Government, Business Set Price Ceiling for Staple Foods
Ministry of Trade introduces maximum prices for sugar, oil and frozen meat during Ramadan
By Gilang Ardana
Tuesday, May 16, 2017
The Ministry of Trade has reached agreement with related business associations to set price ceilings for three main food commodities during Idul Fitri and Idul Adha. The agreement, which will be effective from April to September, will impose price ceilings for sugar, cooking oil and frozen meat in modern retail outlets, including minimarts, supermarkets and wholesalers.
The agreement sets the maximum price for sugar at Rp 2,500 per kilogram, Rp 11,000 per liter for simple-packaged cooking oil and Rp 80,000 per kilogram for frozen meat. It was signed in early April based on output from a meeting between the ministry and 20 sugar distributors, two cooking oil industry associations, one meat distributor association and the Indonesian Retailer Merchants Association (APRINDO).
Trade Minister Enggartiasto Lukita said that the agreement would not hurt businesses as they will still gain proper profits even though the price ceiling is set.
“I was once a businessman as well, and I know that when they say they [businesses] suffer from losses, what actually happens is that they earn lower profits,” said Enggartiasto after the signing, also noting that he believed this will in fact encourage distributors to create a more efficient supply chain.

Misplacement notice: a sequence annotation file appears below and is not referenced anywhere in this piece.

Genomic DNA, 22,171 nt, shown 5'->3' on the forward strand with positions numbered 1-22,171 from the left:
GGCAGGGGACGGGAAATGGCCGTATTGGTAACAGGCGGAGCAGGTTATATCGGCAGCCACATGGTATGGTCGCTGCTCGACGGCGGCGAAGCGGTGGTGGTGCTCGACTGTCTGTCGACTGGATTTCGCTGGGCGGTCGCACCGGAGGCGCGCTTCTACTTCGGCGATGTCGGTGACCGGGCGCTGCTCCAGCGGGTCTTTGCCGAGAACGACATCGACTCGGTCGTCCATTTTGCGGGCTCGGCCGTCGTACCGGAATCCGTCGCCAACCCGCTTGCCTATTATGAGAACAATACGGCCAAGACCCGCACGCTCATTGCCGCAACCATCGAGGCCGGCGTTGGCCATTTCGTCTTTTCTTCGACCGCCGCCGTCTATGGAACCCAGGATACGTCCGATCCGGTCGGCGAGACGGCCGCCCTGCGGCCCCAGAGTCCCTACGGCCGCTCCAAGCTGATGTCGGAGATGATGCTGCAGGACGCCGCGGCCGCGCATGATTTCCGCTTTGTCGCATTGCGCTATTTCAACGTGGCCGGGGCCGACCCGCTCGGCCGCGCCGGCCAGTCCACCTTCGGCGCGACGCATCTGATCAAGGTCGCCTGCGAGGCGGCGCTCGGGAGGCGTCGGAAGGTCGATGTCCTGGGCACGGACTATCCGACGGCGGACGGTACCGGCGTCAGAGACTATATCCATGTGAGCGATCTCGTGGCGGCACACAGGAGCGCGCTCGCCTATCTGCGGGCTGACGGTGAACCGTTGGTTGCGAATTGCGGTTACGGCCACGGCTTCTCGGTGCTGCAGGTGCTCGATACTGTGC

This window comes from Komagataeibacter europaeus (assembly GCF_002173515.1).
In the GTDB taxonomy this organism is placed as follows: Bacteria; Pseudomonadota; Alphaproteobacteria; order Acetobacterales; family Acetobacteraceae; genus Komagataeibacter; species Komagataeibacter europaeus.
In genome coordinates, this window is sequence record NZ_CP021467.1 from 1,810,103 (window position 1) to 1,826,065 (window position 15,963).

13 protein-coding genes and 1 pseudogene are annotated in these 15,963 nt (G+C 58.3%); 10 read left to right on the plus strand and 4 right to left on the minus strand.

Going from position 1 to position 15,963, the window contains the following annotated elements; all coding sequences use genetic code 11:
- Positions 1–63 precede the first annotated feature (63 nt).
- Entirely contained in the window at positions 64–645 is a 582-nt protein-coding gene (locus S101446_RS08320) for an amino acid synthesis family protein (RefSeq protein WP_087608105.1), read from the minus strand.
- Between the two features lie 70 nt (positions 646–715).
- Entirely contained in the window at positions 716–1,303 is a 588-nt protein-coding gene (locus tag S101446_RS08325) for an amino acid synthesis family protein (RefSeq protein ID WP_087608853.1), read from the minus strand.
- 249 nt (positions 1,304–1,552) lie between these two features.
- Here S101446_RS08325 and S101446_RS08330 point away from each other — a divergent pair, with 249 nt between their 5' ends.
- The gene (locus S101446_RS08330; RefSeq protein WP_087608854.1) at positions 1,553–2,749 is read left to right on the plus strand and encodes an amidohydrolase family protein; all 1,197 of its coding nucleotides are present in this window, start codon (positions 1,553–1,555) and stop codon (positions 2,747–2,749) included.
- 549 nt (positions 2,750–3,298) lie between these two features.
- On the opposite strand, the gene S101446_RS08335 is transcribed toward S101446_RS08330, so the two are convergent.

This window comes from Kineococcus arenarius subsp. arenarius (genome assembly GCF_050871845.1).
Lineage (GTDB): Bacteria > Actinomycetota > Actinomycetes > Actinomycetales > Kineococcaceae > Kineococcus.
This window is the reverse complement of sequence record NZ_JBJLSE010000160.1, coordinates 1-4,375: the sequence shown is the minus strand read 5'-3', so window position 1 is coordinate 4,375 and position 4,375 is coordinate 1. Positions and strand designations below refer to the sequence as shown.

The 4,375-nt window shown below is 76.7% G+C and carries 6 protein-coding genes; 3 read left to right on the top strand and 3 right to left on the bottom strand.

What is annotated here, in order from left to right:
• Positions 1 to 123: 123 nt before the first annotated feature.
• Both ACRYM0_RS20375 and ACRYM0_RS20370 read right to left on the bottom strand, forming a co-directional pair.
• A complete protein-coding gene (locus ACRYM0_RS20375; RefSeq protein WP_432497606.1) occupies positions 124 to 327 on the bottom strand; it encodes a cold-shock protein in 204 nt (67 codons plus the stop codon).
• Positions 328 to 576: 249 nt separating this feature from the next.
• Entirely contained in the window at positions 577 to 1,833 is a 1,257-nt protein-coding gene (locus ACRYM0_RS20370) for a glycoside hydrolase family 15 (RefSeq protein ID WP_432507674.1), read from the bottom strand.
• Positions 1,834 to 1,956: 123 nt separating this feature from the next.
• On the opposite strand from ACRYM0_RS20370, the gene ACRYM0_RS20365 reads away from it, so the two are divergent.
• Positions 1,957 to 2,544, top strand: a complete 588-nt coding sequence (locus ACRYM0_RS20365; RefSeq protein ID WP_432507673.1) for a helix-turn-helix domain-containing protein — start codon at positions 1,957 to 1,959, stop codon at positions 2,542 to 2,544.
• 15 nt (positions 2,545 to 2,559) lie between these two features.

To ensure compliance with the agreement, the ministry will collaborate with the Commission for the Supervision of Business Competition (KPPU) to monitor the price of the three commodities in modern retail outlets.
KPPU head Syarkawi Rauf said that the organization will be actively conducting in-field monitoring of modern retail outlets.
“If there are still [modern retailers with] selling prices above the HET [the ceiling price], we may consider they are creating a cartel price and we will ask for clarification,” he said. “The sanction can be a revocation of their business license.”
The collaboration between the ministry and KPPU will also include an evaluation of the program to decide on its continuation if it is successful.
When asked if this can be viewed as government intervention, KPPU Director Gopprera Pangabean said that this practice is an exception because the government does have a right to impose price ceilings.
It is guaranteed under Presidential Regulation No. 71 of 2015,” he said.
Supported by business
Various business associations involved in the discussions with the ministry conveyed a positive response to the agreement, most saying that they have already tried their best to offer affordable prices to customers.
APRINDO head Roy Mandey said that the organization supports the program because it can create economic justice.
“We have calculated it,” he said. “We will still gain proper profit even though it will decrease a bit.”
He added that the agreement would only pose a limited risk to modern retailers selling premium products not regulated by the agreement.
Echoing the statement from APRINDO, was the Indonesia Vegetable Oil Association (GIMNI).
“I’ve told the trade minister that this is the right path,” said GIMNI executive director Sahat M. Sinaga, who added that he had also asked the ministry to start supervising the country’s oil distribution chain as producers had already sold products at low prices.